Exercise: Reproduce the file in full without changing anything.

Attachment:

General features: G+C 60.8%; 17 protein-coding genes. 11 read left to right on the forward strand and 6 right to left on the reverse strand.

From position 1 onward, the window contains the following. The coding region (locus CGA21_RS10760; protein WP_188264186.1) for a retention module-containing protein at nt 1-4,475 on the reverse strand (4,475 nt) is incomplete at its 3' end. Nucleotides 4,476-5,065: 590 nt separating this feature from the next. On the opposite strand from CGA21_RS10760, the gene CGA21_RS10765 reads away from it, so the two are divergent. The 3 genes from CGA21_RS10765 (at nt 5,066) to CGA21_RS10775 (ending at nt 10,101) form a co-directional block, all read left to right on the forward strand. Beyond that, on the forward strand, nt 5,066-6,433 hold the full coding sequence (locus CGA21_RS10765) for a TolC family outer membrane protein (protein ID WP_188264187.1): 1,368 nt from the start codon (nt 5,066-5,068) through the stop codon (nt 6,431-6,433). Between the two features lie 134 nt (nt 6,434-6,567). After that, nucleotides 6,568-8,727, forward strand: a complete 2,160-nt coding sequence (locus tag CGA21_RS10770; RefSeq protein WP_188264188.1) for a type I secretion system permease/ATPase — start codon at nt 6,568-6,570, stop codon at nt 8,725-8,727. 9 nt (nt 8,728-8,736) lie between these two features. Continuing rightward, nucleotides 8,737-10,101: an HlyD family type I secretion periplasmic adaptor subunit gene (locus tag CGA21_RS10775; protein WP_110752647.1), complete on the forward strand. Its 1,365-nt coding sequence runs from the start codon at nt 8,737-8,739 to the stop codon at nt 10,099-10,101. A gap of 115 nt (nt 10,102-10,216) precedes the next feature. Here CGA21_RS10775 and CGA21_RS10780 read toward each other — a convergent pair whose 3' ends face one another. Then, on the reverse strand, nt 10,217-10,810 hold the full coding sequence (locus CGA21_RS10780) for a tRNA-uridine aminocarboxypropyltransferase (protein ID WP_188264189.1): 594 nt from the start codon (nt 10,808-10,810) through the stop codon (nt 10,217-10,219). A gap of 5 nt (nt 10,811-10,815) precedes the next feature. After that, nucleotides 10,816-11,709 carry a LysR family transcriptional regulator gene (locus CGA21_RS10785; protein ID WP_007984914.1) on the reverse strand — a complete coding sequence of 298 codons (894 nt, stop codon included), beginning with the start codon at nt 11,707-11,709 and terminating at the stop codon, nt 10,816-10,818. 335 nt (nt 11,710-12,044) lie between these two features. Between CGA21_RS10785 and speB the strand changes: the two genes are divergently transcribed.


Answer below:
General features: G+C 60.8%; 17 protein-coding genes. 11 read left to right on the forward strand and 6 right to left on the reverse strand.

From position 1 onward, the window contains the following. The coding region (locus CGA21_RS10760; protein WP_188264186.1) for a retention module-containing protein at nt 1-4,475 on the reverse strand (4,475 nt) is incomplete at its 3' end. Nucleotides 4,476-5,065: 590 nt separating this feature from the next. On the opposite strand from CGA21_RS10760, the gene CGA21_RS10765 reads away from it, so the two are divergent. The 3 genes from CGA21_RS10765 (at nt 5,066) to CGA21_RS10775 (ending at nt 10,101) form a co-directional block, all read left to right on the forward strand. Beyond that, on the forward strand, nt 5,066-6,433 hold the full coding sequence (locus CGA21_RS10765) for a TolC family outer membrane protein (protein ID WP_188264187.1): 1,368 nt from the start codon (nt 5,066-5,068) through the stop codon (nt 6,431-6,433). Between the two features lie 134 nt (nt 6,434-6,567). After that, nucleotides 6,568-8,727, forward strand: a complete 2,160-nt coding sequence (locus tag CGA21_RS10770; RefSeq protein WP_188264188.1) for a type I secretion system permease/ATPase — start codon at nt 6,568-6,570, stop codon at nt 8,725-8,727. 9 nt (nt 8,728-8,736) lie between these two features. Continuing rightward, nucleotides 8,737-10,101: an HlyD family type I secretion periplasmic adaptor subunit gene (locus tag CGA21_RS10775; protein WP_110752647.1), complete on the forward strand. Its 1,365-nt coding sequence runs from the start codon at nt 8,737-8,739 to the stop codon at nt 10,099-10,101. A gap of 115 nt (nt 10,102-10,216) precedes the next feature. Here CGA21_RS10775 and CGA21_RS10780 read toward each other — a convergent pair whose 3' ends face one another. Then, on the reverse strand, nt 10,217-10,810 hold the full coding sequence (locus CGA21_RS10780) for a tRNA-uridine aminocarboxypropyltransferase (protein ID WP_188264189.1): 594 nt from the start codon (nt 10,808-10,810) through the stop codon (nt 10,217-10,219). A gap of 5 nt (nt 10,811-10,815) precedes the next feature. After that, nucleotides 10,816-11,709 carry a LysR family transcriptional regulator gene (locus CGA21_RS10785; protein ID WP_007984914.1) on the reverse strand — a complete coding sequence of 298 codons (894 nt, stop codon included), beginning with the start codon at nt 11,707-11,709 and terminating at the stop codon, nt 10,816-10,818. 335 nt (nt 11,710-12,044) lie between these two features. Between CGA21_RS10785 and speB the strand changes: the two genes are divergently transcribed.